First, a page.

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DNA repair defect reveals bladder cancer weakness

The genetic material – your DNA – contained within the nucleus of cells holds the 20,000 genes that make up the human genome. Each gene is a code that can be transcribed into a long chain of protein building blocks called amino acids. The order of these amino acids defines the chains chemistry, which, in turn, is primarily responsible for how the chain naturally “folds” or arranges itself into the more complex structures we know as proteins. We can think of proteins as “effector” molecules - the ones capable of causing things to happen in a cell, such as producing energy for growth or cell division.

How much and when specific genes are “activated” or “switched on” to produce proteins is controlled by many processes – some we know a lot about and others we know very little - and occurs in response to a wide range of stimuli. One of the processes that switches genes on or off (known as gene expression) is called DNA methylation – a core process studied in the field of research called epigenetics.

Dr Apostolos Klinakis is a researcher based at the Biomedical Research Foundation of the Academy of Athens, Greece, who has spent his career studying the function of proteins, including several implicated in the development of cancer. Since 2016, his team have been working on a Worldwide Cancer Research project trying to pinpoint proteins that drive bladder cancer.

“We recently discovered that in cancer cells from a variety of different tumour types, there is a gene called KMTC2 that is downregulated, meaning that it is not ‘switched on’ or ‘expressed’ as much as you would expect in a healthy cell. This gene seems to be highly downregulated in bladder cancer so we wanted to study the effect of this gene in relation to cancer to understand how it could be used as a therapeutic target,” said Dr Klinakis.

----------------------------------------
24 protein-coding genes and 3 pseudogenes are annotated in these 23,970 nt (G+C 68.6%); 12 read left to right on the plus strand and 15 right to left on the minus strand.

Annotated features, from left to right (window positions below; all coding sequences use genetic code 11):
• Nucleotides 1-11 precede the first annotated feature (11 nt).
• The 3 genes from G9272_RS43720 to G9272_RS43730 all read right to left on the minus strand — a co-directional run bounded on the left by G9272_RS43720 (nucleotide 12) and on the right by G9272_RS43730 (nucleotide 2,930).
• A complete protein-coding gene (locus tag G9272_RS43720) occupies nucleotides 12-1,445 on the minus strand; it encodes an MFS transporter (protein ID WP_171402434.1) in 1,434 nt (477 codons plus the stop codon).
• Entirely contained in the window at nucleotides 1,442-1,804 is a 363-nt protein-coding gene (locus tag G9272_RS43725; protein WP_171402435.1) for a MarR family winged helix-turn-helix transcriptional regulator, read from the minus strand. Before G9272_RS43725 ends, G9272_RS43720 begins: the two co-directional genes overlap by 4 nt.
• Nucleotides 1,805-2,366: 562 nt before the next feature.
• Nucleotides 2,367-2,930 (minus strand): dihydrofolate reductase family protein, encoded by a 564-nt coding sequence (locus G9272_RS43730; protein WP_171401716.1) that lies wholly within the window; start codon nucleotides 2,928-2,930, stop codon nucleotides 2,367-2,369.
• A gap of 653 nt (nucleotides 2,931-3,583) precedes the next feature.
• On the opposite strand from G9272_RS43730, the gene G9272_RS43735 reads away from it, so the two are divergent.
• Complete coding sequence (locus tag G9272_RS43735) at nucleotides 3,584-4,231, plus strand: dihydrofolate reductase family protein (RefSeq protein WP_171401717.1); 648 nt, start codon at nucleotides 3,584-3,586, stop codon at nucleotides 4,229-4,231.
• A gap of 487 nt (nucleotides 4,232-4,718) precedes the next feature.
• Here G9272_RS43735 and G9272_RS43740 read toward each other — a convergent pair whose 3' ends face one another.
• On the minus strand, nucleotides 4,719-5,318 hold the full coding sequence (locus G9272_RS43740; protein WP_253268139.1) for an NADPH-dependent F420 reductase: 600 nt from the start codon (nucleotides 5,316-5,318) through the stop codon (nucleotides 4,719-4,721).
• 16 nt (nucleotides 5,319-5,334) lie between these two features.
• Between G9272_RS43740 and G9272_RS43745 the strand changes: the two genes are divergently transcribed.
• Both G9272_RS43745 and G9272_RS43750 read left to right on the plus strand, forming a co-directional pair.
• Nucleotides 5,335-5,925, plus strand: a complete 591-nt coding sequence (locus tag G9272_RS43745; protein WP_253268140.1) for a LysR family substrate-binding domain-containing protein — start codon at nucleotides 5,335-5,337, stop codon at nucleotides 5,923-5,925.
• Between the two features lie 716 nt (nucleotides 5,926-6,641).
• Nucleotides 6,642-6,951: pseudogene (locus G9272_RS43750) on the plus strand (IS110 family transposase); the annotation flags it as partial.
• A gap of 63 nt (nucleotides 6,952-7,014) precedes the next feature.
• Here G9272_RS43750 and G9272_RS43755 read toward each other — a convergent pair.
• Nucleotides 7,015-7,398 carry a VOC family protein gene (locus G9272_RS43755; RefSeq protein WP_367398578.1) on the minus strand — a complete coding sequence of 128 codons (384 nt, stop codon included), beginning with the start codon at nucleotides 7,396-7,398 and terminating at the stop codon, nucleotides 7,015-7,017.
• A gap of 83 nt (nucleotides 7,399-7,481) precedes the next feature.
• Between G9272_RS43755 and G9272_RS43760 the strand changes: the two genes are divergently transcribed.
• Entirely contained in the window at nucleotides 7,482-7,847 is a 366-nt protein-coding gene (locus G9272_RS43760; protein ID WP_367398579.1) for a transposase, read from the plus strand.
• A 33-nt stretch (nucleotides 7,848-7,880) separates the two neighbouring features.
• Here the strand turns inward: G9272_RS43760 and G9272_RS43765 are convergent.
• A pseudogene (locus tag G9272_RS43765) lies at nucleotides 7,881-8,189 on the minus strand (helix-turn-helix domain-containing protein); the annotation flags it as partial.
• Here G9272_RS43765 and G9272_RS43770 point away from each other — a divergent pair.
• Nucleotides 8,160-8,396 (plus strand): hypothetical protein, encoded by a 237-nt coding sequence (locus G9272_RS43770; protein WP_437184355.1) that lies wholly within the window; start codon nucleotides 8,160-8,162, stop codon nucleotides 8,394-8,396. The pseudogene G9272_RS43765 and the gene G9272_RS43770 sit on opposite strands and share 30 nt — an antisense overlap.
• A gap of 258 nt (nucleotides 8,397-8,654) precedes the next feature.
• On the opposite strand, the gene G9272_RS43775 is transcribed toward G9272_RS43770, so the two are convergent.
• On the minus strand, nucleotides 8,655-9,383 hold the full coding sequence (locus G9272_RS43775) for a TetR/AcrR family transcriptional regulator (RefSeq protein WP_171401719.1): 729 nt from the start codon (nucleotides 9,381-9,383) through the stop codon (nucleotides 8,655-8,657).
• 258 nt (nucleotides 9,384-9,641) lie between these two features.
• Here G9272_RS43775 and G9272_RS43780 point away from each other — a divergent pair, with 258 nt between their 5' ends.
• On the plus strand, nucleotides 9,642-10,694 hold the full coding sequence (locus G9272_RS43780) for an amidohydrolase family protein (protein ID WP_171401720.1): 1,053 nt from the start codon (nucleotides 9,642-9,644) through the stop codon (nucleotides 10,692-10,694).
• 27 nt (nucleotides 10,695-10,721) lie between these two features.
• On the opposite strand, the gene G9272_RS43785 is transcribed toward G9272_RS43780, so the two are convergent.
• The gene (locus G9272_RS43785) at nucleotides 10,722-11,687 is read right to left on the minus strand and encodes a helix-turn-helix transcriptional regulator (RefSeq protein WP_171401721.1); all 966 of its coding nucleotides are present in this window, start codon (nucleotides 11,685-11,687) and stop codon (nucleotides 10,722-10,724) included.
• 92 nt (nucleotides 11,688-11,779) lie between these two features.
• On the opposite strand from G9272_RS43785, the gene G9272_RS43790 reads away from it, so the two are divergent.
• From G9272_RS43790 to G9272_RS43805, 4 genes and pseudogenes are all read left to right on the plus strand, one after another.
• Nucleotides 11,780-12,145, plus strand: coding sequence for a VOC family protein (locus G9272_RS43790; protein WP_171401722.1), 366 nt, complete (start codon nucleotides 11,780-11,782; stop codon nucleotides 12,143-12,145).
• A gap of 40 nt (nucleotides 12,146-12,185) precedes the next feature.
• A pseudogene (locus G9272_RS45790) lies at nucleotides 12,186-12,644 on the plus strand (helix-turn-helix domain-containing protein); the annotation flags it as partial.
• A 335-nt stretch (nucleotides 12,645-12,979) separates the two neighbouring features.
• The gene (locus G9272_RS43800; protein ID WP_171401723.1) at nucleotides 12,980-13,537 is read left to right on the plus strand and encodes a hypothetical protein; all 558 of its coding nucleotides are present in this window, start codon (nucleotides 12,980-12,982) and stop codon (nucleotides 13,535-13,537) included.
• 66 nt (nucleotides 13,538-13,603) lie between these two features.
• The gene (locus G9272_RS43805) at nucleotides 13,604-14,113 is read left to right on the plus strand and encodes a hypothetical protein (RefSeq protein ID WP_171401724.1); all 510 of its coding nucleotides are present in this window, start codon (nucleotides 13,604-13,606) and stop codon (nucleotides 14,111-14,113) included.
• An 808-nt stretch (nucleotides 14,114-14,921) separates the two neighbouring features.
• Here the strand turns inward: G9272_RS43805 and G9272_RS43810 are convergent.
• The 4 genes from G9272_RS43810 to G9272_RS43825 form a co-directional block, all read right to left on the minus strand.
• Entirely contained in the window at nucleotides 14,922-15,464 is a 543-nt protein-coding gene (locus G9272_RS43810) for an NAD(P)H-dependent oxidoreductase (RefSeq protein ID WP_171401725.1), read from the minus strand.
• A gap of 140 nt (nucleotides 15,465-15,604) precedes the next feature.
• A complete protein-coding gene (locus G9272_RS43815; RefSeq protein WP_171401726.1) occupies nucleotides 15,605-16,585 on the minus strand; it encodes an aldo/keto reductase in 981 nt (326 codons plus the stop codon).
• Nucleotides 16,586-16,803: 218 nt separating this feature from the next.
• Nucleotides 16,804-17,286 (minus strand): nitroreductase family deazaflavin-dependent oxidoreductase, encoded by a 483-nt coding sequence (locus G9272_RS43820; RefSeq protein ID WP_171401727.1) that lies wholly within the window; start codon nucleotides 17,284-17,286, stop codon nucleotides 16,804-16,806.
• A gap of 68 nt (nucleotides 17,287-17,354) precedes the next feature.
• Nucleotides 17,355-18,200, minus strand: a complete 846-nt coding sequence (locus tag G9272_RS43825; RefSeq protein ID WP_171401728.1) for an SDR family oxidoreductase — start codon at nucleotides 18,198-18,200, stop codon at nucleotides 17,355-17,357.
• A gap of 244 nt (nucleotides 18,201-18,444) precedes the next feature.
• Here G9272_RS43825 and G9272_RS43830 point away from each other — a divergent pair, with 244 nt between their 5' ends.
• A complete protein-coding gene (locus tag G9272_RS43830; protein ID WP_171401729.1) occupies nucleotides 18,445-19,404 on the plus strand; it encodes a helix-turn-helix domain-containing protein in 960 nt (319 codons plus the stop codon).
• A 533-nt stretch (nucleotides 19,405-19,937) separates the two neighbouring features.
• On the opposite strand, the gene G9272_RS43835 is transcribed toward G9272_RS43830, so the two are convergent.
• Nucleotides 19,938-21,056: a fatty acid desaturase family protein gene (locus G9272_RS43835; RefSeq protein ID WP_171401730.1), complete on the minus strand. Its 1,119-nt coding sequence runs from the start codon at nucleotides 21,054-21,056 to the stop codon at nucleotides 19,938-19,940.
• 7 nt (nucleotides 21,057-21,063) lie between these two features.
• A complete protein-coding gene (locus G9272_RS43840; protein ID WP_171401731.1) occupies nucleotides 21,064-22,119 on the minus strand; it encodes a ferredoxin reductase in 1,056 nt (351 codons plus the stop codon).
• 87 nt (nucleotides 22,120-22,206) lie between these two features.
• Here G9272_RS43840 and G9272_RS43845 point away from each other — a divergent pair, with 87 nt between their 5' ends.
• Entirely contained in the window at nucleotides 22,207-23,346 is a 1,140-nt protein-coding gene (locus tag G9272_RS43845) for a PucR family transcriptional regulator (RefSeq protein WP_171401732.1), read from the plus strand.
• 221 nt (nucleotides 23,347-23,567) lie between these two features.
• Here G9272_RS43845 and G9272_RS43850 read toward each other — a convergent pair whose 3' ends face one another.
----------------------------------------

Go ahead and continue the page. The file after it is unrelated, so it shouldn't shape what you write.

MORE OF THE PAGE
The code within the KMTC2 gene results in the building of a type of protein known as a histone methyltransferase. This protein sticks to certain regions of DNA and influences how and when genes near those regions are activated through the process of DNA methylation. As expected, when Dr Klinakis’ team blocked the KMTC2 gene, they found that it affected expression of many other genes. The team were particularly interested to learn that some of these genes were ones involved in the repair of damaged DNA.

“Our research shows that low expression of KMT2C in cancer cells leads to an abnormal response to DNA damage and deficiencies in the molecular machinery used by cells to repair DNA. Interestingly, this means that these cancer cells are sensitized to a class of drug called PARP inhibitors, opening a window for therapeutic intervention in not only bladder cancer, but a range of tumours including lung, head & neck, and colorectal carcinoma,” explained Dr Klinakis.

PARP inhibitors, such as the drug olaparib, work by targeting defects in the ability of cancer cells to repair damage to DNA. Olaparib is already used to treat some ovarian and breast cancers, but evidence is emerging that drugs in this class could be used to treat a wide range of cancers.

“At the research level, we expect that our study will encourage further experimentation on the role of epigenetic regulators like KMTC2 in the cells response to DNA damage and DNA repair. At the clinical level, we hope that it will encourage studies for validation of our findings in the clinic and perhaps lead to testing of PARP inhibitors in bladder cancer patients as well.”

Bladder cancer is the sixth most common cancer worldwide and affects nearly 550,000 people each year. In the UK, over 10,000 people are diagnosed with bladder cancer each year, and half of them will die from the disease within 10 years of their diagnosis. Research like Dr Klinakis’ is vital to find new and more effective ways to treat bladder cancer, and his team’s promising discovery shows that a drug already saving the lives of some cancer patients, could one day be used to treat many more people.

Dr Klinakis’ research was recently published in EMBO Press.

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